dhb Aeron Women's Full Protection Soft-shell jacket review
The performance-fit dhb Aeron Women's Full Protection Soft-shell jacket vows to keep you warm when the temperature plummets, so we took it for a chilly ride to find out.
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The race-cut dhb Aeron Women's Full Protection Soft-shell jacket is a great performer for the price, managing to keep you warm at all levels of activity on some of the coldest days.
Ergonomically shaped cuffs
Not brilliant at sweat wicking
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When it comes to winter riding, working out what to wear is hard. You need something robust enough to keep you warm in freezing conditions, but not cook you when you start working hard. Something that blocks the wind but is breathable at the same time; resistant to rain but wicks sweat.
>>> Winter cycling survival guide: 10 helpful tips to keep you riding
So when the dhb Aeron Women's Full Protection Soft-shell jacket landed with the pledge of doing all three, I just had to put it to the test.
Made from a nylon and elastane mix, the soft-shell jacket has been designed to deliver what dhb calls a 'performance' cut – racy rather than casual. High-stretch fabrics have been used to help with body contouring as well as a lower overall fabric volume at the front, so that the front measures just 53cm and is noticeably smaller than the size small Rapha Souplesse Insulated Jacket, which is 2cm longer at the front, or the small Castelli Alpha RoS, which is 7cm longer.
A windproof membrane has been laid throughout the dhb Aeron Women's Full Protection Soft-shell jacket which, according to the brand, as well as providing a wind block also provides water resistance from light rain and road spray.
The soft-shell jacket has been fully fleece lined to help trap hot air, nature's best insulator, and to create a microclimate around your torso in dhb's words. A laser-cut venting system across the shoulders then helps let moisture and excess heat escape.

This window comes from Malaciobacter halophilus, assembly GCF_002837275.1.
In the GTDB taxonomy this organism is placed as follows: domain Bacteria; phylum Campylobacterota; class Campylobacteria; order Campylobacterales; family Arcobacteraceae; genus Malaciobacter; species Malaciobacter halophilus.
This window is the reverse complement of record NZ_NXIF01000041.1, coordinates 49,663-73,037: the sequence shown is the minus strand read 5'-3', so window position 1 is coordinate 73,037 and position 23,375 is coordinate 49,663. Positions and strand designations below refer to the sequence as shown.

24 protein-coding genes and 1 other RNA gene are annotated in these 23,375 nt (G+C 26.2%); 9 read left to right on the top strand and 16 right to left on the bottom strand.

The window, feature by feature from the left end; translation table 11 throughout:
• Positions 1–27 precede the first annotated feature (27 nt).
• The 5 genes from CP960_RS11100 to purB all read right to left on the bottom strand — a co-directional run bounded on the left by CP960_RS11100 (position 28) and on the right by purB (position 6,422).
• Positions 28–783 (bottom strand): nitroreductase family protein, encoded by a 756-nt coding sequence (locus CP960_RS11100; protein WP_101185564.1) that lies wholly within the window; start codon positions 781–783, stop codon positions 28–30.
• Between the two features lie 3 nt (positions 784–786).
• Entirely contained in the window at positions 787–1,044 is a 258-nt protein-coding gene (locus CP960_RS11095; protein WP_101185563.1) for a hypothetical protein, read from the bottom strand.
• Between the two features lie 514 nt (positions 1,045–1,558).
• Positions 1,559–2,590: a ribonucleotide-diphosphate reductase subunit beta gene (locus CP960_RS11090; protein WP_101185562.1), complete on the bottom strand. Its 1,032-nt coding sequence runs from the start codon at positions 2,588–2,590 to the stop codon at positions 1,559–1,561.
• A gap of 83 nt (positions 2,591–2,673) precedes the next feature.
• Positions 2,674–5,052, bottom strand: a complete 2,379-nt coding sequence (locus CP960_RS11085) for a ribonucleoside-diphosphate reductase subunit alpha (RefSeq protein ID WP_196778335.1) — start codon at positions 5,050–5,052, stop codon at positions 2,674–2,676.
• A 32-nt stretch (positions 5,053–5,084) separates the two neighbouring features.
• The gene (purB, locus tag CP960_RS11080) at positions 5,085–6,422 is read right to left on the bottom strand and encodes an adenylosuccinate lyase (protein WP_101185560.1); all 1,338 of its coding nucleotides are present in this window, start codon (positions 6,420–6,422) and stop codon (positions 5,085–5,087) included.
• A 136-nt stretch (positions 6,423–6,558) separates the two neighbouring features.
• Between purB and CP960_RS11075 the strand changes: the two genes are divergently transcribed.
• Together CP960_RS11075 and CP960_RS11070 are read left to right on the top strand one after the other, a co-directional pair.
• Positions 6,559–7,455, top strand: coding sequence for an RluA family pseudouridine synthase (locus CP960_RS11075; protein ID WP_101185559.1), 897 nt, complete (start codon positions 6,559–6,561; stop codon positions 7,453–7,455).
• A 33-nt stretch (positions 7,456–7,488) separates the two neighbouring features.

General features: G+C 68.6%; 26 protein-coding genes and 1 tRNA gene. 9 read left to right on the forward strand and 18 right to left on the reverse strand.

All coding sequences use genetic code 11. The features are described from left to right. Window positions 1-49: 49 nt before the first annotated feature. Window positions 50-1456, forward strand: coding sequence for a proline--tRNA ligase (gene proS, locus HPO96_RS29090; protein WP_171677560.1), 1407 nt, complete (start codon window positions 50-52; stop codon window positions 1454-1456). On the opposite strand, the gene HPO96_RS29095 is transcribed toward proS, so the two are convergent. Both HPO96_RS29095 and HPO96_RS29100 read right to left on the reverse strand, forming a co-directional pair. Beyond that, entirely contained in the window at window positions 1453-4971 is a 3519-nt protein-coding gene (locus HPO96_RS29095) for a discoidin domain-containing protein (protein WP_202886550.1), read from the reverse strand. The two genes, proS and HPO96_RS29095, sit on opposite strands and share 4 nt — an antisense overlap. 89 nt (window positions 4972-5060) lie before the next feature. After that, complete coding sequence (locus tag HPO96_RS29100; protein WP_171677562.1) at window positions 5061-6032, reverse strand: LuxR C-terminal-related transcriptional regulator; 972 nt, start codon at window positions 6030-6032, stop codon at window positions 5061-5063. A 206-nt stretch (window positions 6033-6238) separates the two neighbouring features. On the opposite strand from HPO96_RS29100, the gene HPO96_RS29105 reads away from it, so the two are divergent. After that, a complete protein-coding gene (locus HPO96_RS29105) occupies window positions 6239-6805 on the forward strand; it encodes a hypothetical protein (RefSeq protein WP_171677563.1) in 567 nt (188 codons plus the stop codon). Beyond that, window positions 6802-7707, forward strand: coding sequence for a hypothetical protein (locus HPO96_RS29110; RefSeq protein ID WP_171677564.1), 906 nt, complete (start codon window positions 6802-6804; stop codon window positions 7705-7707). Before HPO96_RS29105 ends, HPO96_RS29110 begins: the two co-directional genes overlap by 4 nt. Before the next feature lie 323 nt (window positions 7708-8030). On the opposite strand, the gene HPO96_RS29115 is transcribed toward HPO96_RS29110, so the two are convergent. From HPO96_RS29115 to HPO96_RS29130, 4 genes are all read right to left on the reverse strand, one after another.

Slipping the dhb Aeron Women's Full Protection Soft-shell jacket on, the fit is reasonably close – a race cut. For me personally there is a bit of a discrepancy between the arms and shoulders, which are a tight fit, and the body, which could do with slightly less fabric at the chest, but that could be perfect for those out there better endowed in that area than me.
What will work across any size, however, is the inclusion of ergonomic cuffs. In layman's terms, a cuff that will sit under your winter gloves and prevent any cold gaps appearing. dhb has delivered these exceptionally well and made it really easy to get gloves on with the extra-long stretch fabric slotting underneath no problem, making a perfect weatherproof transition from glove to arm.
I took the dhb Aeron Women's Full Protection Soft-shell jacket on a similar ride to the one I treated the GORE C5 Windstopper Thermal Jacket to, hitting the gravel trails around north-east Cheshire. It makes a nice change from the seemingly never-ending climbs of the Peak District, but it's a hard test for a jacket to keep your temperature regulated when it's almost a binary switch between riding at cruising speeds or full gas.